“I have some silly questions,” I said to the group of people sat in front of me, they are all senior to me and when I think about being here I grin inside that I am worthy to be at this table.
I asked the questions – all of them brought important debate, and got us to think about issues we’d not discussed before now.
There was silly about those questions. Even so, I finish by saying: “And that’s all the silly questions thank you”…
The people around the table replied “nooo they were really good questions”
I left that meeting kicking myself – I deserve to be in that room so why did I let my “pinch myself I can’t believe it” feeling get the better of me?
Why am I apologising for myself?
Self-deprecation is a great tool to win people over, knowing your flaws and exploiting them allows people to feel good about theirs in your presence. There’s a difference between this and apologising for yourself.
In presenting apology appears in the way you introduce something “I hope you don’t mind but I wanted to share this with you” or “can I ask some silly questions?” (*facepalm*)
Or in the way you move on from something: post-punchline you say “anywaaayyy”
Or in the little giggle, you let out when you say something slightly wrong.
All of these are ways we end up undermining yourself. And when pitching or presenting you have to own the room, own your content and fulfil your assumed role as someone in authority.
How to stop undermining yourself
1). Be confident in your content
Confidence in your content is vital. Rehearse it more than you need to. Make the stories your own. Do what it takes to make sure you are comfortable with what you are talking about.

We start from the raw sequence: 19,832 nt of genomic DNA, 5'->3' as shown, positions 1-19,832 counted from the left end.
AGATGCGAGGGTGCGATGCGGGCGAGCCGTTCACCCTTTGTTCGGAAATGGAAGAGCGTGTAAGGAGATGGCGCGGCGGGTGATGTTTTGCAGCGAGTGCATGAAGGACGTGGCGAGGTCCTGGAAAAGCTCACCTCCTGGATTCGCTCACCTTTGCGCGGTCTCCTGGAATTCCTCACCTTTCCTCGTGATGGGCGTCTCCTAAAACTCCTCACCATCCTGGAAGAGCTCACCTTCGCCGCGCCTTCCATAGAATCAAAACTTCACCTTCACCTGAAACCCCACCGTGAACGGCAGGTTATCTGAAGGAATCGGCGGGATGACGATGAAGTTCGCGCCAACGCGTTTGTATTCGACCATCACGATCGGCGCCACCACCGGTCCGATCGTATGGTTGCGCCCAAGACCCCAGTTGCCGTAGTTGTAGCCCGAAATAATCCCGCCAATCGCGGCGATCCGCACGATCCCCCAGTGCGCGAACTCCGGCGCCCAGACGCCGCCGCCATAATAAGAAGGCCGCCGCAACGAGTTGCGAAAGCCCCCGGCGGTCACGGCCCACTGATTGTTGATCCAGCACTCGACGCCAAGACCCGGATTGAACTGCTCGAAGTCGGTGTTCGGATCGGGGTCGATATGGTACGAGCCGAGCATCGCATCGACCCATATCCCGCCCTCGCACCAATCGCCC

Remember if you don’t know everything, or the answer to a question from the audience, that’s not something that you need to apologise for, nor is it something that undermines you. Your confidence sings through all of that. To confidently say “I don’t know but I will find out for you” hold more integrity than trying to to answer and bumble your way through it finishing on an “anywayyyyy”.
Mr C has a rule that if he is not 100% confident in his content before he goes on air, he scraps it. The audience will never know what they have missed.
2). Practice getting rid of your vocal tick, eg; um, ah or giggle
When I work with many of my clients an um or a giggle is usually a symptom of a lack of clarity and confidence in their content (see point 1). Often the presenter says “well I wasn’t exactly sure what I was saying”.
If it still bothers you, you can use this technique, Click here. Just replace the word erm with whatever it is that you are doing.
3). Let your content breathe – and just don’t apologise
One of the reasons lines like “I hope you don’t mind me doing this…” or “Please indulge me…” are useful is because sometimes it’s hard to know how to go into your content.
For example, if you are about to read a poem, it’s easy to say “I hope you don’t mind but I wanted to read this as I felt it summed up the moment…”
But if you just drop the “I hope you don’t mind…” and presented it like “I found this poem and thought it summed up the moment…” and then read it, it’s much more powerful.
Just delete the apologetic language, and go with it. Same goes if you think your joke hasn’t landed. An ‘anywaaayyy’ draws the wrong kind of attention to it. Either just move on, or make a joke out of the awkward.
4). Say thank you
This is my latest ruse. I use it in email more than when speaking. I often find myself apologising for myself for being a few minutes late, or not replying to an email quickly. Often with some perspective, it’s not as bad as my apology can make it sound. Plus I often say sorry for it, and then I am late again the next time. I either have to be on time or I have to stop apologising for myself.
So I now say “Thank you for bearing with me…” or “Thank you for hanging on I really appreciate it…” My sentiment is the same, but I don’t hear myself saying “sorry” all the time.
Of course, when you mess up, apologise. If I have kept my time-starved mate waiting I am apologetic (and say thank you!). Or if you say something wrong then say sorry for it. But you preserve the power of those “sorrys” by stepping up and confidently presenting in the first place. Save your “sorry” for when you really need it.